Current TV reporters Laura Ling and Euna Lee write, for the first time, about their reporting, capture, and detention in North Korea:

We tried with all our might to cling to bushes, ground, anything that would keep us on Chinese soil, but we were no match for the determined [North Korean] soldiers. They violently dragged us back across the ice to North Korea and marched us to a nearby army base, where we were detained. Over the next 140 days, we were moved to Pyongyang, isolated from one another, repeatedly interrogated and eventually put on trial and sentenced to 12 years of hard labor…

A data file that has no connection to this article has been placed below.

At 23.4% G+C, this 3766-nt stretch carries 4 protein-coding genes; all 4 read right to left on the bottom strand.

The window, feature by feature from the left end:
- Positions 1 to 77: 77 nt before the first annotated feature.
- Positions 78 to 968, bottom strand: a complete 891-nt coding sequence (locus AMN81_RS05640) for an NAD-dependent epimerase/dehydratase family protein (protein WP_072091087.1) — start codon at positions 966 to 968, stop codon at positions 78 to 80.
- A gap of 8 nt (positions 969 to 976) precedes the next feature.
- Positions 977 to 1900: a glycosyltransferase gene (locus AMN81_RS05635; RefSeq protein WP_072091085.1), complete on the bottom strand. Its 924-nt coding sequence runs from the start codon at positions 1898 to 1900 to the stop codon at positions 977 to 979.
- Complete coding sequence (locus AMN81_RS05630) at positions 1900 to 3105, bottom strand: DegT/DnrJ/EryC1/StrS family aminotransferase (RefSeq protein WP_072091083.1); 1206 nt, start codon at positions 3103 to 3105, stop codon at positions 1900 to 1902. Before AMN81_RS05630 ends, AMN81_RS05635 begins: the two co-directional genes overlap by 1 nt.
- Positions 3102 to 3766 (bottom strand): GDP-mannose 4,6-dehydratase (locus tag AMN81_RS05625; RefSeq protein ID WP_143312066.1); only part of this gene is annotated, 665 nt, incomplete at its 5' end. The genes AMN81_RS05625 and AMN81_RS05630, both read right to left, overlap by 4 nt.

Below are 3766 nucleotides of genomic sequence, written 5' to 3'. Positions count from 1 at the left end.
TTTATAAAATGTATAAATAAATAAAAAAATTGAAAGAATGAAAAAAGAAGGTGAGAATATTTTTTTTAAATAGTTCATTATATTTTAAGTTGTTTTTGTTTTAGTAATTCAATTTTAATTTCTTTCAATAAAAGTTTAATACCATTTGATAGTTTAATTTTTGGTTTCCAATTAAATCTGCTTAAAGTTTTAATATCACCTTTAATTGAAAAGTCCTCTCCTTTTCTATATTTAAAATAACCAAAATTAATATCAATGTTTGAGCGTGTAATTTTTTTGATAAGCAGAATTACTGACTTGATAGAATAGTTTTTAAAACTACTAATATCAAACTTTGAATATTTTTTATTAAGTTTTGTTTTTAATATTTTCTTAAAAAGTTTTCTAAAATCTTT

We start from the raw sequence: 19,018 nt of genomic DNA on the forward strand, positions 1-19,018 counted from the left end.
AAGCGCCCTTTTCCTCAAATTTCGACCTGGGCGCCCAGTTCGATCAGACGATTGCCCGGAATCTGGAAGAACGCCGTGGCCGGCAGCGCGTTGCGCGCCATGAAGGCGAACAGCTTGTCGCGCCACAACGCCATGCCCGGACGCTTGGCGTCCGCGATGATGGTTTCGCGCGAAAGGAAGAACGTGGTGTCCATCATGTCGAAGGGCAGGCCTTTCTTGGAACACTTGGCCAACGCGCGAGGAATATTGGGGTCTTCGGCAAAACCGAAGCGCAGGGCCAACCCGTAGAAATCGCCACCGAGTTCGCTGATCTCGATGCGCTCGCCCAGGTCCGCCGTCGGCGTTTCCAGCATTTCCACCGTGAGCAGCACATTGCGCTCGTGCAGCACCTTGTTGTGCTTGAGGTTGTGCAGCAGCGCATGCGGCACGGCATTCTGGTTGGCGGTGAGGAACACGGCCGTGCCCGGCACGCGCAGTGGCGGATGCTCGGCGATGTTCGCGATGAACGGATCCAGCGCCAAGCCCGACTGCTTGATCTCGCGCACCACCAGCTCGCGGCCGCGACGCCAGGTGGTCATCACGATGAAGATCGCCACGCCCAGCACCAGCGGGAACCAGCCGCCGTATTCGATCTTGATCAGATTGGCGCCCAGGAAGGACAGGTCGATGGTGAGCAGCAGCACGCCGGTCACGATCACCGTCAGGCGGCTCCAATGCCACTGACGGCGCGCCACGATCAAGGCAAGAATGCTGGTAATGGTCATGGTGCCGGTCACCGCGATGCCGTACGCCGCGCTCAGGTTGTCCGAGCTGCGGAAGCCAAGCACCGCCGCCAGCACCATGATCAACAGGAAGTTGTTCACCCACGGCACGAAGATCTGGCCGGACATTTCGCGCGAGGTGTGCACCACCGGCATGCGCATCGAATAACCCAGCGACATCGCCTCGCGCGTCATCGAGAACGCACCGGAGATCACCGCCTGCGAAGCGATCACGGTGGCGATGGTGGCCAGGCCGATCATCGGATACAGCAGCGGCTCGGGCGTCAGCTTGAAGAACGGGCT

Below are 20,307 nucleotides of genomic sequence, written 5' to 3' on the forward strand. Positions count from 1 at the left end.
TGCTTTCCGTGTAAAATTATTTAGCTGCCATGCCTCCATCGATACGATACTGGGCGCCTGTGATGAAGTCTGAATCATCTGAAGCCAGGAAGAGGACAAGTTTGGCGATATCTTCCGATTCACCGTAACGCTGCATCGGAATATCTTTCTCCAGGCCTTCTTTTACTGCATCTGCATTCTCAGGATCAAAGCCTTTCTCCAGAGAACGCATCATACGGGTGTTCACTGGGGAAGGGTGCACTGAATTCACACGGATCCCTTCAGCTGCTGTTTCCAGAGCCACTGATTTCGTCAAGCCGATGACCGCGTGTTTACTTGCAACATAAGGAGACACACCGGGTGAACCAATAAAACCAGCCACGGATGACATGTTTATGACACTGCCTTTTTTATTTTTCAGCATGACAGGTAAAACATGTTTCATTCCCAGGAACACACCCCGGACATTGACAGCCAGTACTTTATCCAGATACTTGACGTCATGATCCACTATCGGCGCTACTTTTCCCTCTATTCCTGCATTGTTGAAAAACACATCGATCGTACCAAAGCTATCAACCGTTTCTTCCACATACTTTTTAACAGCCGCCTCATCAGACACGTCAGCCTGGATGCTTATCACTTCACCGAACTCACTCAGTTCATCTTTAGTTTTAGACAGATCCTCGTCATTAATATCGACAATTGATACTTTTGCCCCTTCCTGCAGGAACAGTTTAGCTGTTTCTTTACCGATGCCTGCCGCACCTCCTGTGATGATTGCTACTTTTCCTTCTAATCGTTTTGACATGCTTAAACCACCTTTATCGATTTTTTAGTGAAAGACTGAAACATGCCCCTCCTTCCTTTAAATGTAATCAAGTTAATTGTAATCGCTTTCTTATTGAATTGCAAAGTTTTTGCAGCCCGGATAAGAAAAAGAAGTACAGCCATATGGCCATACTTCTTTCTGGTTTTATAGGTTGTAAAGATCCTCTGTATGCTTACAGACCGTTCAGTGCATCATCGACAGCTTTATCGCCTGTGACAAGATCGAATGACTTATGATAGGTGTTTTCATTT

We didn’t spend more than a minute on North Korean soil before turning back, but it is a minute we deeply regret. To this day, we still don’t know if we were lured into a trap.

After being detained, write Lee and Ling:

[W]e furtively destroyed evidence in our possession by swallowing notes and damaging videotapes. During rigorous, daily interrogation sessions, we took care to protect our sources and interview subjects.

And, while they realize “people would like to hear more about our experience in captivity,” they hope to “redirect this interest to the story we went to report on, a story about despairing North Korean defectors who flee to China only to find themselves living a different kind of horror.”

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Liz Cox Barrett is a writer at CJR.